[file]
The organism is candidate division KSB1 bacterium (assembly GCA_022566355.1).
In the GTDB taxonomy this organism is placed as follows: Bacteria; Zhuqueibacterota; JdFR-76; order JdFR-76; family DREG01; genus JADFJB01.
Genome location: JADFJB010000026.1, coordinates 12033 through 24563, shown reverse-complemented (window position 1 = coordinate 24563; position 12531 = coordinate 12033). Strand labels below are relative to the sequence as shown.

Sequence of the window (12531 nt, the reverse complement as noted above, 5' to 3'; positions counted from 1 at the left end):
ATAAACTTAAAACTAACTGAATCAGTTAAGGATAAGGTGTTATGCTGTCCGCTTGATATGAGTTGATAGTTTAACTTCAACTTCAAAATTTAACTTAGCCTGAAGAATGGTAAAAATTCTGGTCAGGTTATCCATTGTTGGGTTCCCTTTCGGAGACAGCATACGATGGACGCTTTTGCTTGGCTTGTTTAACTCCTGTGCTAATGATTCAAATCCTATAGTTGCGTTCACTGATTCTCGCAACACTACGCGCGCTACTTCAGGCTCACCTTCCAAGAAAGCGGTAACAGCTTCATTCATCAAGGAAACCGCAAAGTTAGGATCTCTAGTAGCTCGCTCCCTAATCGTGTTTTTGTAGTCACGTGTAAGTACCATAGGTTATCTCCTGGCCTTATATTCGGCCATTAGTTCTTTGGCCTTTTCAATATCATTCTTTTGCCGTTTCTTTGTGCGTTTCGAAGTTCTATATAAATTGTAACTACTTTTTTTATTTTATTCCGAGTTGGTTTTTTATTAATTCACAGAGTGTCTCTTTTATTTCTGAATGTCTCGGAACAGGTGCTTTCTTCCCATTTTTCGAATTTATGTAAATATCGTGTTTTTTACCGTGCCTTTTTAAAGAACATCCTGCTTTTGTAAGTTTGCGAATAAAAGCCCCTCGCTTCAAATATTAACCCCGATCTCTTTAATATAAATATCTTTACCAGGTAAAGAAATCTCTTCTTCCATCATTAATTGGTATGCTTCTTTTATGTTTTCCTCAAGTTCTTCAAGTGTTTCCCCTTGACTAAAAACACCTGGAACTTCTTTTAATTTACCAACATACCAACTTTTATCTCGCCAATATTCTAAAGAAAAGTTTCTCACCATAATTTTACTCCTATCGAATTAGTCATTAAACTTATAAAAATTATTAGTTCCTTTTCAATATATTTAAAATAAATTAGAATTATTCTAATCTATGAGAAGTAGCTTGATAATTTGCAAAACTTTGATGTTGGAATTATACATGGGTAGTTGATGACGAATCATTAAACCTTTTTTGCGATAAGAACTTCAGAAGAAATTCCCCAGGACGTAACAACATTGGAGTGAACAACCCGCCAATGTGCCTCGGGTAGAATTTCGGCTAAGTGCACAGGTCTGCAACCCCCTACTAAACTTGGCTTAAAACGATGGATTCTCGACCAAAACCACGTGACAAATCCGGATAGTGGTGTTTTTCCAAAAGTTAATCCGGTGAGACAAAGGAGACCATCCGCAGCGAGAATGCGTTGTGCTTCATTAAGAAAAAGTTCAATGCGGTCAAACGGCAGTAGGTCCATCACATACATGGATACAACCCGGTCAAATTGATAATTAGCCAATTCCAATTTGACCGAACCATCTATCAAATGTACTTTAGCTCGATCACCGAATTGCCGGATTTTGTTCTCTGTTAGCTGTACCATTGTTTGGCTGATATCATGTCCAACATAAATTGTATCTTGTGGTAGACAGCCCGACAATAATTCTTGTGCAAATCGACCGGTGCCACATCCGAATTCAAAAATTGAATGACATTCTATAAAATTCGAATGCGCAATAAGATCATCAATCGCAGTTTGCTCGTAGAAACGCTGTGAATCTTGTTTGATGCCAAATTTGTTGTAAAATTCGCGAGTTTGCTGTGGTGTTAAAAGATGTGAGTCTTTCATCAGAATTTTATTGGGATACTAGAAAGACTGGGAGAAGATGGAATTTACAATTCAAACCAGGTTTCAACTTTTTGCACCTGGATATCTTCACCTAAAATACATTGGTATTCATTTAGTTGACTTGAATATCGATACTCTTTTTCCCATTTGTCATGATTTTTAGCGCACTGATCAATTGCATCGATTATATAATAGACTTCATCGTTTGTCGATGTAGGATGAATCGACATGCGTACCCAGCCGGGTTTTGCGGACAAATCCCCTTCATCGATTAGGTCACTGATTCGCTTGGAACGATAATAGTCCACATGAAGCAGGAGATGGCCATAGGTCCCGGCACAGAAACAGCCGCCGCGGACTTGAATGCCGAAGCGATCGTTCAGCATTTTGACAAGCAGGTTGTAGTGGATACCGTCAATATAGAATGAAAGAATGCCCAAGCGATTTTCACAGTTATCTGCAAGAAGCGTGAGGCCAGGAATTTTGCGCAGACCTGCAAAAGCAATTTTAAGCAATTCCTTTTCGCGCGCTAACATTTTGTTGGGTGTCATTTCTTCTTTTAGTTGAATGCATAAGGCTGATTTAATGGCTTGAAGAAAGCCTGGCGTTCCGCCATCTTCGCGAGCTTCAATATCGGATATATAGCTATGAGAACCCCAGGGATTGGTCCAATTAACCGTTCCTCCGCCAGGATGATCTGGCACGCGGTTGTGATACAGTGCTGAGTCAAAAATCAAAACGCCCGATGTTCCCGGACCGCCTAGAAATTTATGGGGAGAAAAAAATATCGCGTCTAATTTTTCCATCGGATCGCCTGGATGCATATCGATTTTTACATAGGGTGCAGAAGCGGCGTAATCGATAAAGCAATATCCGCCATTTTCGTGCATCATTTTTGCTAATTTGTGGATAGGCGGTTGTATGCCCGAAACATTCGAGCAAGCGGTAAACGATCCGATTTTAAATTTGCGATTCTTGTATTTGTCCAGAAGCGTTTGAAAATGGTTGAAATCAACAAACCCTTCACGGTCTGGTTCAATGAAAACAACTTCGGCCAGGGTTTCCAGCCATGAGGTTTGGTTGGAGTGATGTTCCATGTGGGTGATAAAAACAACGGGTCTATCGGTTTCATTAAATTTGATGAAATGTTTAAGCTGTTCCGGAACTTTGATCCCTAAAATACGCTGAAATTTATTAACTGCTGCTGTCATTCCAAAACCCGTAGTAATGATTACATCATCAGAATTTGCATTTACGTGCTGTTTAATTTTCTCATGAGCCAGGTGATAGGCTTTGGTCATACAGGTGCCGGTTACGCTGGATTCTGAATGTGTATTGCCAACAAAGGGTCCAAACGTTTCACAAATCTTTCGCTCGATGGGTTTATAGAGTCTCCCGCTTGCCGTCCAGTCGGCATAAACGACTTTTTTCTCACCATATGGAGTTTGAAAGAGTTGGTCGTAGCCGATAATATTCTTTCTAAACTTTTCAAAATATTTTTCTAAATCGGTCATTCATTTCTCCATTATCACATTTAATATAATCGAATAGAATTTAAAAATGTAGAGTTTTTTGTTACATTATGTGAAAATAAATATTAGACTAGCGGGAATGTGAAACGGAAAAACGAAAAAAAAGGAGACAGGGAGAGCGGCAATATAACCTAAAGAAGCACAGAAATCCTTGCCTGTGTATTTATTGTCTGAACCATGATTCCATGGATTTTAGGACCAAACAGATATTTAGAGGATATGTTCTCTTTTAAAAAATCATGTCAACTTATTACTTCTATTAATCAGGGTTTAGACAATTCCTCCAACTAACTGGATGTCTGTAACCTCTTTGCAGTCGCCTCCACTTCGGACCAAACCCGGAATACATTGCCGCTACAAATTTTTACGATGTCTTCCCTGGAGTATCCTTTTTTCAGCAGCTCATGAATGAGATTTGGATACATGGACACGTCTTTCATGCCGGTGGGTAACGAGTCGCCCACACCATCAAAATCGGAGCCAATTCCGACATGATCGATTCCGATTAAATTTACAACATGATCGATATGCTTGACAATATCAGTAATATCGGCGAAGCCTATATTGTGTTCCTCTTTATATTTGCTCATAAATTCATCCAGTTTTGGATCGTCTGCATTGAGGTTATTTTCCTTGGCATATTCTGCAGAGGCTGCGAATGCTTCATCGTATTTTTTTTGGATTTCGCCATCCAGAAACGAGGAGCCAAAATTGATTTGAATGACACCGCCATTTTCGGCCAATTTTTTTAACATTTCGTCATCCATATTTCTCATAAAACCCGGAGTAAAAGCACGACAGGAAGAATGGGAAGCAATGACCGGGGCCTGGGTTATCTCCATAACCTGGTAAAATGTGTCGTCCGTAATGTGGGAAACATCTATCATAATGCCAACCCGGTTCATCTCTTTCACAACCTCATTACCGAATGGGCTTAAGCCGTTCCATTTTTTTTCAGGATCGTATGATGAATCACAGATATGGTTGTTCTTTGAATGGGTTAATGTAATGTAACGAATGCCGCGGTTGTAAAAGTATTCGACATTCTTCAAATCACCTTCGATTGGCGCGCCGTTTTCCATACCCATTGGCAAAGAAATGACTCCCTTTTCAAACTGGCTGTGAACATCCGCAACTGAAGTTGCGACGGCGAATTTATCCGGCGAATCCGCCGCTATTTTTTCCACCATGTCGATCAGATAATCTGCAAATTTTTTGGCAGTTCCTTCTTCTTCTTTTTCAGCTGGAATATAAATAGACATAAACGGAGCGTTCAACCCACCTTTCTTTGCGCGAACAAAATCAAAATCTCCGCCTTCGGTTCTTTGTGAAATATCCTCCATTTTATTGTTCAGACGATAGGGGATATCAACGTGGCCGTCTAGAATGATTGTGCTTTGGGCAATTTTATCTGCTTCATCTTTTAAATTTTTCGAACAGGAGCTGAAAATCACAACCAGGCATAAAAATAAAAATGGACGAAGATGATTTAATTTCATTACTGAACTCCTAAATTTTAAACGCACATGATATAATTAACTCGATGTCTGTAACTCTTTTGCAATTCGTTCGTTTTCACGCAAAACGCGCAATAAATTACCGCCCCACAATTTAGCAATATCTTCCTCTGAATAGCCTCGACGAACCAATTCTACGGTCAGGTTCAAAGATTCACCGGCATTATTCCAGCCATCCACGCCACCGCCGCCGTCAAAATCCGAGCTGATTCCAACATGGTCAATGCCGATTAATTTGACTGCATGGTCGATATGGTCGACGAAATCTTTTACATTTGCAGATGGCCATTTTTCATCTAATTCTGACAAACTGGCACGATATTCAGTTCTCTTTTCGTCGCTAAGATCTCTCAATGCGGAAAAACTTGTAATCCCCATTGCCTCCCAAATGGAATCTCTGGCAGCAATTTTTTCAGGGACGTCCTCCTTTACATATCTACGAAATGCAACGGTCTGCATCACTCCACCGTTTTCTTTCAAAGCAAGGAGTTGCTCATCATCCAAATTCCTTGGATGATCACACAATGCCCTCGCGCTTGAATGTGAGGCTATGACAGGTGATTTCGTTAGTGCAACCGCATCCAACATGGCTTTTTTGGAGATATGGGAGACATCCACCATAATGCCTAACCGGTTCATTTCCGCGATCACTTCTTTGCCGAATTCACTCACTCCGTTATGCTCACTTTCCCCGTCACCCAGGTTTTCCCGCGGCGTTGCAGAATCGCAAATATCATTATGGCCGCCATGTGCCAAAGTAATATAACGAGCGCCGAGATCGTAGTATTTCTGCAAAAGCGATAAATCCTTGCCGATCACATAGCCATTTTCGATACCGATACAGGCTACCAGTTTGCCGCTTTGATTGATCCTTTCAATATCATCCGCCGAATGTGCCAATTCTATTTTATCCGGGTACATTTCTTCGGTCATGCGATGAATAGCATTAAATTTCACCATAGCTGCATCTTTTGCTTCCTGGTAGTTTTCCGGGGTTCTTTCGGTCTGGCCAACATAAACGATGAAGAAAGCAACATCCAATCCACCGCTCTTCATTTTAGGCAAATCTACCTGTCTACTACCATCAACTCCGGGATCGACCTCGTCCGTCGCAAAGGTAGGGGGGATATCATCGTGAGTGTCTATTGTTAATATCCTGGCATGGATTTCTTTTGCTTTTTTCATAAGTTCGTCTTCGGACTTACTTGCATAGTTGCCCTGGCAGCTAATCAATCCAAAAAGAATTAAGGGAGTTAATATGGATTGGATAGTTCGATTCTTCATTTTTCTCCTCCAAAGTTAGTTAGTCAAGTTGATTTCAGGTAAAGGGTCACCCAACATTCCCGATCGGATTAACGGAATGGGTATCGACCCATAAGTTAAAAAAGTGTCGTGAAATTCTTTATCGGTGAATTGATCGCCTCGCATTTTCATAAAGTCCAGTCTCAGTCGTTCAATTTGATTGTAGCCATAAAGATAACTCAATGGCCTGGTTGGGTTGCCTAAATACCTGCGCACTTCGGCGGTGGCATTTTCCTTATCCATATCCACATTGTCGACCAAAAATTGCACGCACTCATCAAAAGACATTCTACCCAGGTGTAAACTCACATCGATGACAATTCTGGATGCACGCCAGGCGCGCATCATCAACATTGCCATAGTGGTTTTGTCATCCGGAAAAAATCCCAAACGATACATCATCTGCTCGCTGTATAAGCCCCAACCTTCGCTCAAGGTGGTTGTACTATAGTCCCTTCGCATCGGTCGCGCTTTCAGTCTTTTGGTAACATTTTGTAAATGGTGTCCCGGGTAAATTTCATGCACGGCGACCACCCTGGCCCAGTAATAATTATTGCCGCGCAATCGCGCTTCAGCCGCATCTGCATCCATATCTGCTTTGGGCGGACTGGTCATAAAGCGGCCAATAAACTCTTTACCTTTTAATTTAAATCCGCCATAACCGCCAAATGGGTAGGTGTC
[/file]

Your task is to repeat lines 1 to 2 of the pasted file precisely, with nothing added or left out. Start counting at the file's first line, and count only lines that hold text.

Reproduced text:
The organism is candidate division KSB1 bacterium (assembly GCA_022566355.1).
In the GTDB taxonomy this organism is placed as follows: Bacteria; Zhuqueibacterota; JdFR-76; order JdFR-76; family DREG01; genus JADFJB01.